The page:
Paris Agreement

Paris Climate Agreement Comes Into Force

By: Staff Reporter
Politics

Great Leap Ahead?
However, analysts find the euphoria hardly justified, given the momentous tasks ahead. As Keith Bradsher, writing for the New York Times has pointed out, “many companies have not even figured out yet how much greenhouse gas they emit, much less made plans to curb these emissions. Rapid technological advances in areas like electric cars are not enough to stop the world’s long climb in oil consumption, let alone reverse it. The financial framework, namely a carbon price or tax that would force industries to pay for the pollution they spew, has barely started to emerge. And while tens of billions of dollars of green bonds have been issued to finance environmental projects, these are a pittance compared to the sums required to make a difference” (New York Times, 2016).

Indian ratification and role in mitigation
Analysing Indian ratification of the Paris Agreement, the Centre for Science & Environment (CSE) has , in the same vein, pointed out how the Agreement, in its present form, is hardly capable of preventing global temperatures from going beyond a 2 degree rise. It has, hence, called for India to push the developed countries to scale up their targets to address climate change, besides calling for a leading role to be played by India to negotiate issues related to loss, damage, adaptation and finance (CSE, 2016).
Currently, US intends to cut its emissions by 26-28 per cent by 2025 against 2005 levels , while the EU has pledged to cut its emission by 40 per cent by 2030 against 1990 levels. These targets are clearly insufficient to meet the 2 degree target. Since India is already hit by frequent floods, cyclones, storms, drought and an erratic monsoon with the present 1.1 degree rise in temperature, it has a personal stake in preventing a 2 degree centigrade rise in future, which is certain to augur ill for India.
On its part, India has one of the boldest renewable energy targets in the world. Prime Minister Narendra Modi has already committed that at least 40 per cent of India’s electricity will be met from non-fossil sources by 2030. In addition, India aims to install 175 GW of total renewable power capacity by 2022, and increase the share of non-fossil-based power capacity from 30 per cent today to about 40 per cent by 2030, with the help of international support (WRI, 2016).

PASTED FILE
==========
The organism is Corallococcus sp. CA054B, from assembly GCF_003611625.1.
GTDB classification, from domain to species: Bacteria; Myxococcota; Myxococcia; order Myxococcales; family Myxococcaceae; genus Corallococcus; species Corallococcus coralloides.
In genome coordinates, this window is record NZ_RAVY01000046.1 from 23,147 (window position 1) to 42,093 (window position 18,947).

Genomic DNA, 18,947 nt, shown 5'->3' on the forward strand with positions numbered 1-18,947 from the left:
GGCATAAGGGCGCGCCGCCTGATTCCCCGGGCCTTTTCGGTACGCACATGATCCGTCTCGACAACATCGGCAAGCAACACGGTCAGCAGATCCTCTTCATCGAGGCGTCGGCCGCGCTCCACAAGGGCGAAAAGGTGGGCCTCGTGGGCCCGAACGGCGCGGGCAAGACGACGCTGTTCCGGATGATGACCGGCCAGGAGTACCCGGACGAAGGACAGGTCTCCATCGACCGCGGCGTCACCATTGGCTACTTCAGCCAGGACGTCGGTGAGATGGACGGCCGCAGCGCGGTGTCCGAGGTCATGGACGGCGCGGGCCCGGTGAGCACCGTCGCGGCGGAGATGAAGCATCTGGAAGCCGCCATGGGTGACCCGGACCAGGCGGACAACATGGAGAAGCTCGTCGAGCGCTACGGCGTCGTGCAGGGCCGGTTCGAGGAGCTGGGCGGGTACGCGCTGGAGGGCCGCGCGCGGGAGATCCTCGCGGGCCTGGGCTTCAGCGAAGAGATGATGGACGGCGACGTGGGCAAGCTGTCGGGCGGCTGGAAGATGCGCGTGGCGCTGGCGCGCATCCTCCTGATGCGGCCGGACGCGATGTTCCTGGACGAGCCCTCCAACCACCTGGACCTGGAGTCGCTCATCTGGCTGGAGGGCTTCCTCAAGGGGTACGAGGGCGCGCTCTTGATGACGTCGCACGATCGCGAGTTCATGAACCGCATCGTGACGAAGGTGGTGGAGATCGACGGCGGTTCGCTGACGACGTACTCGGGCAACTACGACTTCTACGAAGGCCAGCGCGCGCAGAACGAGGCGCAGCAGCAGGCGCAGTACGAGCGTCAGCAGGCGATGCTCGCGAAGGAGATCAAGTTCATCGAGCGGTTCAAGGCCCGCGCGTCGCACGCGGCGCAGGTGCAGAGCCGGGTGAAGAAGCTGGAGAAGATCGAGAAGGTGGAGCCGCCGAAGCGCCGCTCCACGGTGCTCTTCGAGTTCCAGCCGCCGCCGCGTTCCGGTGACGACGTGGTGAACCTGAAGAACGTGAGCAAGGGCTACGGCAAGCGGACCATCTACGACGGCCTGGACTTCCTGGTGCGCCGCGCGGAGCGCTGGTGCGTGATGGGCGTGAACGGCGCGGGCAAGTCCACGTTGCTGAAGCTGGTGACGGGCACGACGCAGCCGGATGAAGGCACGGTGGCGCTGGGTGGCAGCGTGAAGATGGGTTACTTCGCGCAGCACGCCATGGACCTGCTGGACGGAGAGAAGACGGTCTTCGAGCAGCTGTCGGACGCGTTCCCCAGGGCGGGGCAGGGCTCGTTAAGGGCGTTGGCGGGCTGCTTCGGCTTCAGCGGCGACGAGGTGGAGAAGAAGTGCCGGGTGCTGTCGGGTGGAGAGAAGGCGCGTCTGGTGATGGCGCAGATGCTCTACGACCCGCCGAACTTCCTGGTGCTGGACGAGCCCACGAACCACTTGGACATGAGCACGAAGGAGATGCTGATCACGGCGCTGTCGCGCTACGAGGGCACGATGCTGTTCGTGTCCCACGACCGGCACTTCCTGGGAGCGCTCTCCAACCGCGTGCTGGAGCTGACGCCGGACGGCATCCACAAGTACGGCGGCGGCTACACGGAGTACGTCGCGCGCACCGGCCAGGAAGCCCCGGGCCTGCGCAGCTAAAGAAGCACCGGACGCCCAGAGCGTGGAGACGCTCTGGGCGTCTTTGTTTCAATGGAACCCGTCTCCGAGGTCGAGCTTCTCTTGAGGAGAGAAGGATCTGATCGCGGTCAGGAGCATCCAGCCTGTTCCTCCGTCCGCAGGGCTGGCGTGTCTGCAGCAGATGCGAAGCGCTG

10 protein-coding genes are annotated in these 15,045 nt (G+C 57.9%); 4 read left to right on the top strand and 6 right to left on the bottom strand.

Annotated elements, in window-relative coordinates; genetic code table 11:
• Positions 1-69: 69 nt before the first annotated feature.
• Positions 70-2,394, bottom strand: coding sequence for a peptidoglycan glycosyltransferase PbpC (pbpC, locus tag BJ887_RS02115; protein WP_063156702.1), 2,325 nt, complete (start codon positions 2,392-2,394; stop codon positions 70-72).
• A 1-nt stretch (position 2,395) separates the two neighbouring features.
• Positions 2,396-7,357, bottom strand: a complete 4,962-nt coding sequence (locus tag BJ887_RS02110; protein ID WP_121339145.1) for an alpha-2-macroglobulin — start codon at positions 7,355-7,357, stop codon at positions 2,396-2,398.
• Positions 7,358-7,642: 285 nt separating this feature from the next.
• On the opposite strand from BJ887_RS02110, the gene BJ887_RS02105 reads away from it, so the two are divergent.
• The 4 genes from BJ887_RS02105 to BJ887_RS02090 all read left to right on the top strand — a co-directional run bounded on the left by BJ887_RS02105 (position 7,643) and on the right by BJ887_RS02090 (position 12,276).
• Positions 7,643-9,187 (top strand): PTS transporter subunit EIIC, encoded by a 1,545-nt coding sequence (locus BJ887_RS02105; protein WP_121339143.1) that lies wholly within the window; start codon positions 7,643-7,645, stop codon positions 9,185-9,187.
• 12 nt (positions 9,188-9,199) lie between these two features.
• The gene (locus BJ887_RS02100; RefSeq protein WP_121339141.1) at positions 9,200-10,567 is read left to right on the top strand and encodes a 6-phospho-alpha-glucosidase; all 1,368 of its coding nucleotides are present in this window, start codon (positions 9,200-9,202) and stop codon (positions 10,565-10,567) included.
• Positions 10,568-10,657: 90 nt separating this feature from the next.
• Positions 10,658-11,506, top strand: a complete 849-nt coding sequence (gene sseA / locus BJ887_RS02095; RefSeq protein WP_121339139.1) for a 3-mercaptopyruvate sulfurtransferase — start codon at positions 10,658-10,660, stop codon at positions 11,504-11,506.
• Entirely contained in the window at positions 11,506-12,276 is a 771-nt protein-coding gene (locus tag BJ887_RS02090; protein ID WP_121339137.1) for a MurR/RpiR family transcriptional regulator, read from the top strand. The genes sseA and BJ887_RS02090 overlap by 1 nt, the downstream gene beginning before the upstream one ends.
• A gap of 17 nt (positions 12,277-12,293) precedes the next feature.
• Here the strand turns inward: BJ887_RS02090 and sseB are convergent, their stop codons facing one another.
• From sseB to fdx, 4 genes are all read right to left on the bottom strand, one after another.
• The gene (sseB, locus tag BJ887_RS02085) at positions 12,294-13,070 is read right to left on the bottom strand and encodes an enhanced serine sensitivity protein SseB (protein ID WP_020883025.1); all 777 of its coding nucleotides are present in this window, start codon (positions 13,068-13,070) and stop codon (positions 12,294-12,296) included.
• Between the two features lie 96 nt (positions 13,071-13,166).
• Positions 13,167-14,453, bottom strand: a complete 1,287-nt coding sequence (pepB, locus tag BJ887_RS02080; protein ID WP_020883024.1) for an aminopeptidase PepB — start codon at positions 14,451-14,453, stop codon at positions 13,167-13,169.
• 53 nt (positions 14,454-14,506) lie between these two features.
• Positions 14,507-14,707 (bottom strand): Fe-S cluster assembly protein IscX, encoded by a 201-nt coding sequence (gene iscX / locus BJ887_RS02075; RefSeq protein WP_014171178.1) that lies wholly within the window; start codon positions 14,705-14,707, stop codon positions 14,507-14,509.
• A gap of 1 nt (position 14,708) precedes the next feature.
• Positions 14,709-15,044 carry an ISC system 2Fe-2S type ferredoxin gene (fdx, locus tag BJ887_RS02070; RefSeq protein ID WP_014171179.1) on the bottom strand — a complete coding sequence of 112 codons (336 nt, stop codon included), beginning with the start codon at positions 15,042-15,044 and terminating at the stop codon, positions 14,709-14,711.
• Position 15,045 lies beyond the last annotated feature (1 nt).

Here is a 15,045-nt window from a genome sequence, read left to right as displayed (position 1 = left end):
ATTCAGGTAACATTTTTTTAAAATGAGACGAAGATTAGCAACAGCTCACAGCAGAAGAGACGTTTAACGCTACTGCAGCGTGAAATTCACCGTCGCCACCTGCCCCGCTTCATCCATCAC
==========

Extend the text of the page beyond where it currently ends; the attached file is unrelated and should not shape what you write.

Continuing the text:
The ambitious Green Energy Corridor mooted for the purpose, encompassing eight Indian states, and being given shape to by the PowerGrid Corporation of India is estimated to cost a whopping INR 43,000 crore (PowerGrid Corporation of India, 2012).
Money, however, will be a big challenge for India, with over 2.5 trillion USD needed to meet all targets. Even otherwise, there has hardly been any progress on the Green Climate Fund (GCF) which was to support climate change action. As against the target of 100 billion USD per year to be contributed by the developed nations only 3 billion USD has been received so far (The Guardian, 2016).
Available statistics on global warming leave no room for cheer. We already know 2015 was the hottest year on record yet. Chances are, there is worse to come.

Endnote
The early coming into force of the Paris Climate Agreement as international law is certainly commendable. It spells hope for the world, with realisation having dawned on how global warming is gradually devastating livelihoods. Yet, even if all signatories meet their initial targets, the rise in temperatures is unlikely to be reined at below 2 degrees centigrade. Sustained efforts will be necessary by all in the realm of technology transfer and finance to help the most vulnerable nations.

References

New York Times. 2016. The Paris Agreement on Climate Change is Official. Now What?Available at: http://www.nytimes.com/2016/11/04/business/energy-environment/paris-climate-change-agreement-official-now-what.html?_r=0

Power Grid Corporation of India Limited. 2012. Green Energy Corridors. Available at: http://www.powergridindia.com/_layouts/PowerGrid/User/PressRelease.aspx?PRId=2andLangID=andPId=277.

The Guardian. 2016. The Paris Climate Agreement is a Game-Changer – and Business Risks Being Left Behind. Available at: https://goo.gl/oVX3ni.

The Guardian. 2016. India to Ratify Paris Climate Change Agreement at UN. Available at: https://www.theguardian.com/environment/2016/oct/02/india-paris-climate-change-agreement-un-narendra-modi.

The Hindu. 2016. India Ratifies Historic Paris Climate Deal at U.N. Available at: http://www.thehindu.com/news/national/india-ratifies-paris-climate-deal/article9176422.ece.

UNFCCC. 2016. Taking the Paris Agreement Forward: Tasks Arising from Decision 1/CP.21. Available at: http://unfccc.int/files/bodies/cop/application/pdf/overview_1cp21_tasks_.pdf

World Resource Institute. 2016. India Charts a Roadmap to Achieve Ambitious Solar Targets. Available at: https://goo.gl/Pwnj15.

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